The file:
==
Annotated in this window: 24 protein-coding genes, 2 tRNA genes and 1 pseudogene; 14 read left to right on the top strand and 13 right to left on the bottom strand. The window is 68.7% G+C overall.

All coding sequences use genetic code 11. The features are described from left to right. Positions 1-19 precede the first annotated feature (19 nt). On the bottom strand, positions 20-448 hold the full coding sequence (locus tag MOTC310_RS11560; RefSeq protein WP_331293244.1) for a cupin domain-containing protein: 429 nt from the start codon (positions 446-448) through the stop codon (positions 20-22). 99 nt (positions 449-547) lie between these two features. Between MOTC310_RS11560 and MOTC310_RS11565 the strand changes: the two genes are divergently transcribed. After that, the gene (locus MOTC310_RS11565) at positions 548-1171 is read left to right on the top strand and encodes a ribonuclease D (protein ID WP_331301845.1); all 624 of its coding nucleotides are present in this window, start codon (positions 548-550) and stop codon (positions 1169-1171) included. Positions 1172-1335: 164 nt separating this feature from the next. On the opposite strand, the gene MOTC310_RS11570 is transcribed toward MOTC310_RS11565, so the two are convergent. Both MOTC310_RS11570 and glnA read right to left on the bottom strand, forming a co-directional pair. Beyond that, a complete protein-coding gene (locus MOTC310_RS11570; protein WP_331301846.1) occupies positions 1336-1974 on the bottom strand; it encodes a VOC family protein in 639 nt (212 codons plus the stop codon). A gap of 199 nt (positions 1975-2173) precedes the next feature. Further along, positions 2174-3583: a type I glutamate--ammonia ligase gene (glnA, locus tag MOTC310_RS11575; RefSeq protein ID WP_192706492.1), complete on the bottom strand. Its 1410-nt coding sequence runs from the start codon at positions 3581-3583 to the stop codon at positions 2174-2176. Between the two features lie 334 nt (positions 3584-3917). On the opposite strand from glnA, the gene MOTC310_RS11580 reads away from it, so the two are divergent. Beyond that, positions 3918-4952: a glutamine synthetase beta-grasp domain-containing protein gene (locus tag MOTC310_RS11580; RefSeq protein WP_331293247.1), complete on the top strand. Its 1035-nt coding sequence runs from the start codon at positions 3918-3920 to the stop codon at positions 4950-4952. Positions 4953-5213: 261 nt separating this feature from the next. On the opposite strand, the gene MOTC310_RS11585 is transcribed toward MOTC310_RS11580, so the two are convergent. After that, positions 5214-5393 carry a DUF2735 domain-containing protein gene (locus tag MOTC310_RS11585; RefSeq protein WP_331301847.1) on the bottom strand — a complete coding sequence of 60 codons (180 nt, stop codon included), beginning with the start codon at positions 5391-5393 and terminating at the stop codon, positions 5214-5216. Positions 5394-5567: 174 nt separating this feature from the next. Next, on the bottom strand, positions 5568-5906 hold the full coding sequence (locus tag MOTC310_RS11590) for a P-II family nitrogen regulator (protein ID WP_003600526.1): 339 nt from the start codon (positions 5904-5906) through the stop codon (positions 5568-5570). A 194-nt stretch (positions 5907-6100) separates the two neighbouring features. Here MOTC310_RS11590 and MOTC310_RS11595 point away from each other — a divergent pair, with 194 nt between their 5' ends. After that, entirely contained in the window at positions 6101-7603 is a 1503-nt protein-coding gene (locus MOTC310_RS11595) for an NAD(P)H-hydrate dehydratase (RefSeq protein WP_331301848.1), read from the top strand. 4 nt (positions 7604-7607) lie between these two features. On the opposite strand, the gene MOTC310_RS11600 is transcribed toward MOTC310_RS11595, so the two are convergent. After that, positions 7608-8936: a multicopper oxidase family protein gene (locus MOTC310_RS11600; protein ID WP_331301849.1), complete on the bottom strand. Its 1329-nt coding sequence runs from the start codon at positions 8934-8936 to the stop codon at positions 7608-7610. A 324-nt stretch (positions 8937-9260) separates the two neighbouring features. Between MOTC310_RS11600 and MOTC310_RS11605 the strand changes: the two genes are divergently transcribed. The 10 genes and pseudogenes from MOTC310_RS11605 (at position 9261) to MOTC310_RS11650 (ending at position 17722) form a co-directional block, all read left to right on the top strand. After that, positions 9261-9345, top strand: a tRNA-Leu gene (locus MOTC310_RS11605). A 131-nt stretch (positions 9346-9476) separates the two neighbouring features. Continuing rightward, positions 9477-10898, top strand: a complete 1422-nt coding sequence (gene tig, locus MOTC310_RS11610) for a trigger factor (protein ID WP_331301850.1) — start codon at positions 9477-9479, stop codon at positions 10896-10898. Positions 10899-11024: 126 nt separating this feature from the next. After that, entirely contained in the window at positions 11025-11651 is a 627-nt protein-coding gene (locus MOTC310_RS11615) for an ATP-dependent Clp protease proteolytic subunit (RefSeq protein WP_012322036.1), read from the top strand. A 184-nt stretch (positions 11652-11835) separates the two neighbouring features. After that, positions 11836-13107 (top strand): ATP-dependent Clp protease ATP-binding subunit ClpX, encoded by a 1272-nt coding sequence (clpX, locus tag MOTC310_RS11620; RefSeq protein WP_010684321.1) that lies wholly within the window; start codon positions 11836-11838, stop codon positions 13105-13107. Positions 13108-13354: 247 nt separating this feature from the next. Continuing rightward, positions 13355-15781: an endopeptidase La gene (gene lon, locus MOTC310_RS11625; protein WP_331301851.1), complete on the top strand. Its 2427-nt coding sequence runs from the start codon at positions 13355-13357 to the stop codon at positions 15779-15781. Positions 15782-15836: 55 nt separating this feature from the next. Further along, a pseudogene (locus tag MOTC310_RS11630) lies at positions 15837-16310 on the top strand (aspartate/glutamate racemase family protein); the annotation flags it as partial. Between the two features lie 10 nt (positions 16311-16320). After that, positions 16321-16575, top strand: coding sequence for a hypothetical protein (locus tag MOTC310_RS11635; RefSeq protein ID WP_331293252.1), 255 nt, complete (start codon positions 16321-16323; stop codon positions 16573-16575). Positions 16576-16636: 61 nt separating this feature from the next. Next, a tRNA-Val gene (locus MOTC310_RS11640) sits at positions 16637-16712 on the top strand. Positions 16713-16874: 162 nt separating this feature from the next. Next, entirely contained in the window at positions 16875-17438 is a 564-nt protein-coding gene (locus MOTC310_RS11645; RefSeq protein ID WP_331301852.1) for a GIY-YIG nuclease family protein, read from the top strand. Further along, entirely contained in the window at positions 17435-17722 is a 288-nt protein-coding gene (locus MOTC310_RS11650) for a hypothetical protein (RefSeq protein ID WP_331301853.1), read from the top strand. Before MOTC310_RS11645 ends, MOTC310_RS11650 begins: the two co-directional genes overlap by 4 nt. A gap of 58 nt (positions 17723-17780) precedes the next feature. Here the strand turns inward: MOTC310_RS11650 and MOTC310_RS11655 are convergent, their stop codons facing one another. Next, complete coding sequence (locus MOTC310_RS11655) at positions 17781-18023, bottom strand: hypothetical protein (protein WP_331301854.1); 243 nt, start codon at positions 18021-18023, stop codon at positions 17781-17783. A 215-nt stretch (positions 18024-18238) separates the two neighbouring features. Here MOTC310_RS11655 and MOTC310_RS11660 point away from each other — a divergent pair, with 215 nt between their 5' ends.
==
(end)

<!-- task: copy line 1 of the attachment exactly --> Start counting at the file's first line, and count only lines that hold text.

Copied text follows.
Annotated in this window: 24 protein-coding genes, 2 tRNA genes and 1 pseudogene; 14 read left to right on the top strand and 13 right to left on the bottom strand. The window is 68.7% G+C overall.